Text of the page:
Issue Mar Apr 14
Locweld Inc., the largest lattice transmission tower and substation structure manufacturer in North America, focuses on providing top-level service to its customers. Founded in 1947, the company started making garage and patio doors before switching to its current product in the 1950s. It operates on 30 acres of land in suburban Montreal with 220,000 square feet of manufacturing space. Locweld has a 50,000-ton annual capacity, new equipment, and an in-house galvanizing and design team.
The company produces between 1,000 to 1,500 transmission towers per year. “Many people who are not in this business might be surprised to learn that each tower is not identical. When driving down the street, they all may look the same but they are not,” says Terry Gilliland, executive vice president.
Each transmission tower is designed according to precise heights and elevation specification to carry the power wires. Typical ice, wind and other weather conditions for the site are also factored into the designs, as well as the distance from pole to pole. “People probably don’t realize how much engineering goes into these,” Gilliland notes.
As such, Locweld is a custom producer, not a mass manufacturer. As soon as one structure is done, it moves onto drawings for the next.
Locweld’s largest customers include major North American utilities and their construction contractors such as:
Hydro-Québec, Hydro One, Manitoba Hydro, SaskPower, American Electric Power, Georgia Power, Public Service Electric Gas and Vallard Construction.
In addition to being the major North American company in the tower market, Locweld has also exported to Brazil, Africa and India.
Locweld’s steel transmission line structures are constructed from 69kV to 765 kV. The company’s towers are test-assembled onsite before delivery to ensure ease of assembly. Its tubular poles are designed and also an important product for Locweld. The company’s other products are substation structures, bridge structures and decking and rock anchors.
On the bridgework front, the company has serviced nearly all Montreal-area bridges, including providing steel deck panels for the Victoria Bridge and the Jacques Cartier Bridge as well as orthotropic steel decks for the Champlain Bridge. Locweld also fabricated a number of rail bridges in Canada and the United States.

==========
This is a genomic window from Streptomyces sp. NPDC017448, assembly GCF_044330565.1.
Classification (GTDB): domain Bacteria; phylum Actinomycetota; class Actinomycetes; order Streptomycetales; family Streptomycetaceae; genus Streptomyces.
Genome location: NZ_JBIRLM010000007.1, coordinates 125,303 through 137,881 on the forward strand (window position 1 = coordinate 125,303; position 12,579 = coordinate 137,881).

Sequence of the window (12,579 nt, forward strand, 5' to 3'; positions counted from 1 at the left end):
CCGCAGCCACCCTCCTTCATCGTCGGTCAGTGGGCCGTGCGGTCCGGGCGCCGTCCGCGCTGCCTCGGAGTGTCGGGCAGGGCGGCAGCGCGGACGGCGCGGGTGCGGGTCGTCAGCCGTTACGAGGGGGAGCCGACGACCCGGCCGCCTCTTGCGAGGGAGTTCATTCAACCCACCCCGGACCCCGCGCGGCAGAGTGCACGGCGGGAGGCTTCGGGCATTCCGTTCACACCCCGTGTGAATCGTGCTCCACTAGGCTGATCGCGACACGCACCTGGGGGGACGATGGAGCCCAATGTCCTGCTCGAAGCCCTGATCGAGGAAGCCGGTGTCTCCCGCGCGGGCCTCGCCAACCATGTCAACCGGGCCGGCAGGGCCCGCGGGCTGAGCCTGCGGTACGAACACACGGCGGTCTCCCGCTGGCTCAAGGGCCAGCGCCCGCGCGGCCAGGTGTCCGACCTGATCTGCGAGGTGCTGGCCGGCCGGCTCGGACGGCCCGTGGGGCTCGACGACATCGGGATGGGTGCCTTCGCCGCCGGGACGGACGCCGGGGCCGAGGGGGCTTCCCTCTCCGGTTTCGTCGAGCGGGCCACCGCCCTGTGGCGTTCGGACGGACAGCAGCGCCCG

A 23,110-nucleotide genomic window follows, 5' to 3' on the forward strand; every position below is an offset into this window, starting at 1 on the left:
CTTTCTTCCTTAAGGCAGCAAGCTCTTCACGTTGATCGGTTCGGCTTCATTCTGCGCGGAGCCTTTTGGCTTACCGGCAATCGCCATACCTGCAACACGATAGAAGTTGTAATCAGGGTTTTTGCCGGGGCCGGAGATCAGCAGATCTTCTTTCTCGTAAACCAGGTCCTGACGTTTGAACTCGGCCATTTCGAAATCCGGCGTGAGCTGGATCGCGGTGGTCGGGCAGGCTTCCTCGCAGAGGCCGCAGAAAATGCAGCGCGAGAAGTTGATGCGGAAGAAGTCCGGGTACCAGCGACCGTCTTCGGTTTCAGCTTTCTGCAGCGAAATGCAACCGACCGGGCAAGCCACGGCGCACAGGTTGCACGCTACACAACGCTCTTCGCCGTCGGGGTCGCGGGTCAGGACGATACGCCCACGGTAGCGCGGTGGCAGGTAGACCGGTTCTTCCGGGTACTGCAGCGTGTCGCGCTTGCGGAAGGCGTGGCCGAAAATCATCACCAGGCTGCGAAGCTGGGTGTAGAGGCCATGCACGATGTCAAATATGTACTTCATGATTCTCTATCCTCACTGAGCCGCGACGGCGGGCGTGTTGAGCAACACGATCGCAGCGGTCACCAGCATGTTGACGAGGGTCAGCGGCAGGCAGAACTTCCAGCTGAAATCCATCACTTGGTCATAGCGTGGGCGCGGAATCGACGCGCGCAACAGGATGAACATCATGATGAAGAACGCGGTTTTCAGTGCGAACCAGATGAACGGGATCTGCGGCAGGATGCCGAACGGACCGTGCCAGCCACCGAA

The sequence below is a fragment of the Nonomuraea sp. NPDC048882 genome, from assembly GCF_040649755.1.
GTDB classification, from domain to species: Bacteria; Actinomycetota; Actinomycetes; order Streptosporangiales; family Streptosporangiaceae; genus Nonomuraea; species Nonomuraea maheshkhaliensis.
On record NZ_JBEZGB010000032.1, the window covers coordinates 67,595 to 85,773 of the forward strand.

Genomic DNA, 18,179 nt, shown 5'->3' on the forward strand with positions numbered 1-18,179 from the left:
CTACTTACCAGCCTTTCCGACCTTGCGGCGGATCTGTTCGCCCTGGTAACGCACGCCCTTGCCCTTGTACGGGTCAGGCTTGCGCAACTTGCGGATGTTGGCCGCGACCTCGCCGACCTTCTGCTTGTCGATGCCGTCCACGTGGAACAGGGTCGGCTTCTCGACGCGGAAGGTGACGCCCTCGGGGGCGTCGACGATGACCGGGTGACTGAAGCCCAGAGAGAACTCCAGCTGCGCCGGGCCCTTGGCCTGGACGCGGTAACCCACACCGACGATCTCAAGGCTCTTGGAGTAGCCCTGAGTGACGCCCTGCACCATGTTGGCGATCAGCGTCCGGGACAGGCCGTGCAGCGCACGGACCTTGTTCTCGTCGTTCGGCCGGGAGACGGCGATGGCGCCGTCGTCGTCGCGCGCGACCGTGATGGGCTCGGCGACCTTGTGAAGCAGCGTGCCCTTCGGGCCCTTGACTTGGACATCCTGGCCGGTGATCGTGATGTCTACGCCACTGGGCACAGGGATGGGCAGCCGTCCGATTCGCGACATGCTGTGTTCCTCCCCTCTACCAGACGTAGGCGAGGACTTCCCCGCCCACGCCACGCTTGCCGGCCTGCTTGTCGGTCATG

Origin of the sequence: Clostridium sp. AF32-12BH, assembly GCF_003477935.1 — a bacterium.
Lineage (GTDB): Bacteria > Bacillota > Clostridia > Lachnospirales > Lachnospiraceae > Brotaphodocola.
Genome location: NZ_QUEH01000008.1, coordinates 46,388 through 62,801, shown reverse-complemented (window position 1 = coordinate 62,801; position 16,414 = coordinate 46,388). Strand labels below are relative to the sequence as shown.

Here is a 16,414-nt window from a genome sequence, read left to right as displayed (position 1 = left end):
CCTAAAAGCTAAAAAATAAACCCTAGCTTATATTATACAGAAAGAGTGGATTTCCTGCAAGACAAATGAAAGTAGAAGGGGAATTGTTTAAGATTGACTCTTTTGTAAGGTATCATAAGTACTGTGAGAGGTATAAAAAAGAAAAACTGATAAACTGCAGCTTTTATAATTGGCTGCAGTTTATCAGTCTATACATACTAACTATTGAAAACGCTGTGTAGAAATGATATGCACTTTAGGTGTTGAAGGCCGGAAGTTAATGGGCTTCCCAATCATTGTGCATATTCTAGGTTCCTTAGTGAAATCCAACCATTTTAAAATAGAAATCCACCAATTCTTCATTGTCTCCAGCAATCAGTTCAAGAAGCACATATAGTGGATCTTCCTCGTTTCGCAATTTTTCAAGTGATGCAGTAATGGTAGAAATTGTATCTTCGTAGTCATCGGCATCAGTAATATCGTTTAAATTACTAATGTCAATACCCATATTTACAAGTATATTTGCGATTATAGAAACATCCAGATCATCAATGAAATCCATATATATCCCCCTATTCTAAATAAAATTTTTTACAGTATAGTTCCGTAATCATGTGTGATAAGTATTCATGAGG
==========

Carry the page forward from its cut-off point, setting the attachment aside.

After opening in Montreal in 1947, the company moved to its current location in the 1960s. It was started by Morris Fast. Today, Locweld is run by a triumvirate of three owners: Michael Cyr, president, Gilliland and Maurice Brunet. Cyr handles sales, administration, financials, estimating and purchases while Gilliland focuses on business process improvement and IT. Brunet holds down the fort by managing the operations.
As a custom fabricator, Locweld’s orders are constantly changing along with the needs of their customers. One project may require 1,000 towers while the next only five.
“Ever since Mike, Maurice and I became sole owners, we believe in change. Any philosophy, such as lean manufacturing, that can benefit us and our clients is something we are interested in,” Gilliland says. “So we look at things like lean manufacturing and believe in those philosophies. We are implementing changes in the shop constantly. We spend a lot on capital expenditures to stay up with the most recent technology.”
Locweld recently conducted a big conversion of its plant using lean manufacturing techniques for better organization. It was a conversion made even more challenging given the size and scale of machines Locweld deals with. “It was a big commitment,” Cyr says. “The shop looks a lot different than it did two months ago.”
“We are dealing with raw material, heavy beams and angles, 40 to 60 foot in length,” Gilliland says.
Additionally, it is not uncommon for electrical transmission towers to stand more than 100 feet high and have thousands of pieces upon completion. As such, the manufacturing process requires optimal planning and efficiency.
It is this effectiveness that has brought Locweld to its current success.
“Sales have doubled in the last two years,” Cyr says. “I’m most proud of the people who work here. They are the ones who make it all possible.”